From Chaos to Cures; controlling the complex spatiotemporal dynamics of cardiac arrhythmias using a theoretical, numerical and experimental integrative approach.
This event is part of the Physics Department Colloquia Series.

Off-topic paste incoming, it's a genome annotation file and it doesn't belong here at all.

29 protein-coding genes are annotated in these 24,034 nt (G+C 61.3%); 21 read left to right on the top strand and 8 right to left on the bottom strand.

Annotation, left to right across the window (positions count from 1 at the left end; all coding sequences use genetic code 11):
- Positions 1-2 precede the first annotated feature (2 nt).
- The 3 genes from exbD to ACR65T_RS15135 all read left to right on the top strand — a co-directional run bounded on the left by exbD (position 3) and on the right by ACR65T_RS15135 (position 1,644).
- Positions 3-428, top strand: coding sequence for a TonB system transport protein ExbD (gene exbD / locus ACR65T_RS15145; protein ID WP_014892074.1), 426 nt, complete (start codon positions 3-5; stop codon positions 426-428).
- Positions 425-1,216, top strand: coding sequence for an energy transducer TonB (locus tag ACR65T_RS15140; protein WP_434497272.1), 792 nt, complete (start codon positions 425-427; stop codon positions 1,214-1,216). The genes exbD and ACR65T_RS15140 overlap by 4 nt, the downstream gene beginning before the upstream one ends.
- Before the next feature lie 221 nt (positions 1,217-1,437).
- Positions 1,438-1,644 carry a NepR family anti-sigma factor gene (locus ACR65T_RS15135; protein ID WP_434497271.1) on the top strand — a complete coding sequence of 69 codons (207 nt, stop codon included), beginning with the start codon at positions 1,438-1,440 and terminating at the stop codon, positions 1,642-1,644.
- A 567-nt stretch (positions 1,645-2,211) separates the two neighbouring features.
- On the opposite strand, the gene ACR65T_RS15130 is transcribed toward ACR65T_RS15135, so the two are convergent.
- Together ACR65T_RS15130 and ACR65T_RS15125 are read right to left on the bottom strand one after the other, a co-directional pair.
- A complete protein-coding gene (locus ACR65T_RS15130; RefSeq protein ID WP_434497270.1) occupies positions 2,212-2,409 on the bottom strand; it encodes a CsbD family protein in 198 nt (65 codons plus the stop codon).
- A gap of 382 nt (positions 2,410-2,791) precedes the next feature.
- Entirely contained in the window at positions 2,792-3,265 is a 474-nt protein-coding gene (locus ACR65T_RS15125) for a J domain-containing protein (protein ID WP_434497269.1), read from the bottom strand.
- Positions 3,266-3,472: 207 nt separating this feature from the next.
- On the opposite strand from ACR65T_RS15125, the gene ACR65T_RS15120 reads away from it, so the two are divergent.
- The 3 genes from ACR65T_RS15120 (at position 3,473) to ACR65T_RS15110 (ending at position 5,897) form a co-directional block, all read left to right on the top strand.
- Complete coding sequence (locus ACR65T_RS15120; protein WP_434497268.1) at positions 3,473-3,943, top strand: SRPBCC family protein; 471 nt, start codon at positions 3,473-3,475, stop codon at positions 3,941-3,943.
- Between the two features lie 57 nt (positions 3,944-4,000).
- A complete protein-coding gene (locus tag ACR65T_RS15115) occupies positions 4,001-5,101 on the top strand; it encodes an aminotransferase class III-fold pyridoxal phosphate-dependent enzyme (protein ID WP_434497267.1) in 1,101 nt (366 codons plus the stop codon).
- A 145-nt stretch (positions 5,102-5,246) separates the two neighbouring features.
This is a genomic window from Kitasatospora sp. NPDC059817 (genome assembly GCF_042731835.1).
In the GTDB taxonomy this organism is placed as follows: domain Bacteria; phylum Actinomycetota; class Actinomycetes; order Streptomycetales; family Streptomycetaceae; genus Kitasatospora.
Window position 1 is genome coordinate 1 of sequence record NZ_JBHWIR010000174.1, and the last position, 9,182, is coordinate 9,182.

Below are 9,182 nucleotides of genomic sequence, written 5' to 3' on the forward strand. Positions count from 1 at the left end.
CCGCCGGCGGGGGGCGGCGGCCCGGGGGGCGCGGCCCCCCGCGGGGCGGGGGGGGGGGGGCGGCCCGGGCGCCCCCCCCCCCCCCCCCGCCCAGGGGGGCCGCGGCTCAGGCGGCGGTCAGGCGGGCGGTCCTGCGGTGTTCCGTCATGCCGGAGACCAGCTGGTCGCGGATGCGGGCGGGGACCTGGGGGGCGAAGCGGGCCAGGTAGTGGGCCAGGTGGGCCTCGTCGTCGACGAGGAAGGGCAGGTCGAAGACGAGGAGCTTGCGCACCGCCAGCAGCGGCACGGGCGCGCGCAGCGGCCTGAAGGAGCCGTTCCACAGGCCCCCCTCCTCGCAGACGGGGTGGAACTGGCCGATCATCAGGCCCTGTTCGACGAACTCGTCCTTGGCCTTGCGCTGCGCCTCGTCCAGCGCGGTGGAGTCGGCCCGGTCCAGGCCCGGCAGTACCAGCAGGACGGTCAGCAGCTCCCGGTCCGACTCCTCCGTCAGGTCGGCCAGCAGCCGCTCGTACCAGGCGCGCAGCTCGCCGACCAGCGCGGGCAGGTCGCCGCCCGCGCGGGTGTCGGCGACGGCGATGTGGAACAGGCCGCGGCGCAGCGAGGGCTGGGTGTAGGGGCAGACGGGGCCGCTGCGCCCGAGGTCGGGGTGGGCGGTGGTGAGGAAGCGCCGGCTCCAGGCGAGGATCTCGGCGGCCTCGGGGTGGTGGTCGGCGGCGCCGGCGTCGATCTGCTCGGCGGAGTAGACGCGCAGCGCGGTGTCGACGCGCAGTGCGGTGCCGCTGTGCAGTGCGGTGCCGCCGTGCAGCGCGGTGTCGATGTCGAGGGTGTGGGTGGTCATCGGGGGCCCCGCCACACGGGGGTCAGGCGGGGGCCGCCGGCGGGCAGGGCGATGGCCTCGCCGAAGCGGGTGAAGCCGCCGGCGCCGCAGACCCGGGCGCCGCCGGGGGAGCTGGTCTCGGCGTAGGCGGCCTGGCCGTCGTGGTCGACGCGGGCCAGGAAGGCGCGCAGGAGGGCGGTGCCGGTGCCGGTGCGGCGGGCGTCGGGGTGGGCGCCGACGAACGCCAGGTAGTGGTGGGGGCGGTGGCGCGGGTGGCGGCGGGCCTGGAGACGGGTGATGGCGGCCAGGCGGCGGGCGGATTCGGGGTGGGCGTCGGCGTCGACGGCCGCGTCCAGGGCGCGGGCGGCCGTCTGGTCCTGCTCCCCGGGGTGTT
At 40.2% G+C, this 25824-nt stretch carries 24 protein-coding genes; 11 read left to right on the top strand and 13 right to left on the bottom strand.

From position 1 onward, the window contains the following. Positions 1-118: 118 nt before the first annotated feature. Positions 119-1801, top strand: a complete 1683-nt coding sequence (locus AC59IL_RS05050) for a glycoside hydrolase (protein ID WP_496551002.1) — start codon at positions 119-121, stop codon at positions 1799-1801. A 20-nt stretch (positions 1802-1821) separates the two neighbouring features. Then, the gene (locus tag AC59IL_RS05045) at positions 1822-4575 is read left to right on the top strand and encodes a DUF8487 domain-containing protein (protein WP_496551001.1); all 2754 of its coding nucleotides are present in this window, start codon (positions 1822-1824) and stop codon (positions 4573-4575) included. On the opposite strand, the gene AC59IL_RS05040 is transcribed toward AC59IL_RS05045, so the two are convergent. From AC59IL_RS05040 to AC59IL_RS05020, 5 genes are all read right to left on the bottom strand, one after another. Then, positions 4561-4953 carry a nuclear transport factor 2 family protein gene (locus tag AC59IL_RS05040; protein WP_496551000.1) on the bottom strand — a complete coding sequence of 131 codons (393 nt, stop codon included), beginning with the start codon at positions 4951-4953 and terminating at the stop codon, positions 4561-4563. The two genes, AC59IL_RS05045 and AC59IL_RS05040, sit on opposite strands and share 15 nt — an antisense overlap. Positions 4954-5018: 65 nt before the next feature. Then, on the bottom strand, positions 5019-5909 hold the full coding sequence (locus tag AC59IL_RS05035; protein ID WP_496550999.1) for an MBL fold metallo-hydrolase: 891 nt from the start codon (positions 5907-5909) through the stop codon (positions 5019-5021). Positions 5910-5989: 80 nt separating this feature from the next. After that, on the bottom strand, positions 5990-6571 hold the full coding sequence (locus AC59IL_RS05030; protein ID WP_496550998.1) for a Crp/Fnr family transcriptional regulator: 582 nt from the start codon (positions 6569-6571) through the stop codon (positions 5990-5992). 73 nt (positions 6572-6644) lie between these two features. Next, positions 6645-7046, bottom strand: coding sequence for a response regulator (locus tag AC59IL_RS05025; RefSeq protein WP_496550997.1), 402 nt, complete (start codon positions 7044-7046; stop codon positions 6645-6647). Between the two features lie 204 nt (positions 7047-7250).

Abstract: The heart is an electro-mechanical system in which, under normal conditions, electrical waves propagate in a coordinated manner to initiate an efficient contraction. In pathologic states, single and multiple rapidly rotating spiral and scroll waves of electrical activity can appear and generate complex spatiotemporal patterns of activation that inhibit contraction and can be lethal if untreated. Despite much study, many questions remain regarding the mechanisms that initiate, perpetuate, and terminate reentrant waves in cardiac tissue. In this talk, we will discuss how we use a combined experimental, numerical and theoretical approach to better understand the dynamics of cardiac arrhythmias. We will show how large scale GPU simulations and state-of-the-art optical mapping with voltage-sensitive fluorescent dyes can be used to image the electrical waves present in cardiac tissue, leading to new insights about their underlying dynamics. We will present experimental data from hearts ranging from zebra fish to rabbits, cats, dogs, pigs and horses and discuss how period-doubling bifurcations that arise at fast heart rates can lead to complex spatiotemporal patterns and multistability between single and multiple spiral waves in two and three dimensions. Then we will show how control algorithms tested in computer simulations can be used in experiments to continuously guide the system toward an unstable fixed point in order to prevent and terminate complex electrical patterns characteristic of arrhythmias. We will proceed to establish a relationship between the response of cardiac tissue to an electric field and the spatial distribution of heterogeneities due to the coronary vascular structure, and discuss how in response to a pulsed electric field E, these heterogeneities serve as nucleation sites for the generation of intramural electrical waves with a source density ρ(E) and a characteristic time constant τ for tissue excitation that obeys a power law. We will finish by showing how these results can be applied in vitro and in vivo to develop a novel low energy control algorithm that could be use clinically that requires only 10% of the energy currently used by standard methods to defibrillate the heart.